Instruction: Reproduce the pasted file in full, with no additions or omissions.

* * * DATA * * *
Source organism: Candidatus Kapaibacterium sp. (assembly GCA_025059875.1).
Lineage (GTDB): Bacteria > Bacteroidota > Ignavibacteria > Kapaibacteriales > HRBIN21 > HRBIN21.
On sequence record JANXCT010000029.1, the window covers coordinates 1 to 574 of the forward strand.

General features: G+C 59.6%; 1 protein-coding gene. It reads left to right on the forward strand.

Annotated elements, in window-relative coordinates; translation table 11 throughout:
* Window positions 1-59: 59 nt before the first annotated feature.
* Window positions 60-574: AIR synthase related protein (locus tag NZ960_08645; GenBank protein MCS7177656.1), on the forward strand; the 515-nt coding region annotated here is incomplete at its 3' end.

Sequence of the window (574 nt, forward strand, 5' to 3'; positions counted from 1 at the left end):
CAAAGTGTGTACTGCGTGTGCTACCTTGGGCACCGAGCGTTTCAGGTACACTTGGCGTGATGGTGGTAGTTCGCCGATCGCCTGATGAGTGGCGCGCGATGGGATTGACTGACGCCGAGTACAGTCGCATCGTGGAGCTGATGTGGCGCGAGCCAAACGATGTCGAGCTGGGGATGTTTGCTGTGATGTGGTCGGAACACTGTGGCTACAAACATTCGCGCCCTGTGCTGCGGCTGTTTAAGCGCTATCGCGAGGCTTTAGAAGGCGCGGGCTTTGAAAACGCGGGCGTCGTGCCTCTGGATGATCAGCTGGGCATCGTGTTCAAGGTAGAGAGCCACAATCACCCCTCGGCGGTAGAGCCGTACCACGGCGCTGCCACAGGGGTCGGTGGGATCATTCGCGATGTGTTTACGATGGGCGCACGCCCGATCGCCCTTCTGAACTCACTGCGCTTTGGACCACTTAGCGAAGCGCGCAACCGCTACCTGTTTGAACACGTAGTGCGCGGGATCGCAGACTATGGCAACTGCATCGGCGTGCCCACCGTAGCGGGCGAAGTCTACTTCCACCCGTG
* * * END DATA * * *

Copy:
Source organism: Candidatus Kapaibacterium sp. (assembly GCA_025059875.1).
Lineage (GTDB): Bacteria > Bacteroidota > Ignavibacteria > Kapaibacteriales > HRBIN21 > HRBIN21.
On sequence record JANXCT010000029.1, the window covers coordinates 1 to 574 of the forward strand.

General features: G+C 59.6%; 1 protein-coding gene. It reads left to right on the forward strand.

Annotated elements, in window-relative coordinates; translation table 11 throughout:
* Window positions 1-59: 59 nt before the first annotated feature.
* Window positions 60-574: AIR synthase related protein (locus tag NZ960_08645; GenBank protein MCS7177656.1), on the forward strand; the 515-nt coding region annotated here is incomplete at its 3' end.

Sequence of the window (574 nt, forward strand, 5' to 3'; positions counted from 1 at the left end):
CAAAGTGTGTACTGCGTGTGCTACCTTGGGCACCGAGCGTTTCAGGTACACTTGGCGTGATGGTGGTAGTTCGCCGATCGCCTGATGAGTGGCGCGCGATGGGATTGACTGACGCCGAGTACAGTCGCATCGTGGAGCTGATGTGGCGCGAGCCAAACGATGTCGAGCTGGGGATGTTTGCTGTGATGTGGTCGGAACACTGTGGCTACAAACATTCGCGCCCTGTGCTGCGGCTGTTTAAGCGCTATCGCGAGGCTTTAGAAGGCGCGGGCTTTGAAAACGCGGGCGTCGTGCCTCTGGATGATCAGCTGGGCATCGTGTTCAAGGTAGAGAGCCACAATCACCCCTCGGCGGTAGAGCCGTACCACGGCGCTGCCACAGGGGTCGGTGGGATCATTCGCGATGTGTTTACGATGGGCGCACGCCCGATCGCCCTTCTGAACTCACTGCGCTTTGGACCACTTAGCGAAGCGCGCAACCGCTACCTGTTTGAACACGTAGTGCGCGGGATCGCAGACTATGGCAACTGCATCGGCGTGCCCACCGTAGCGGGCGAAGTCTACTTCCACCCGTG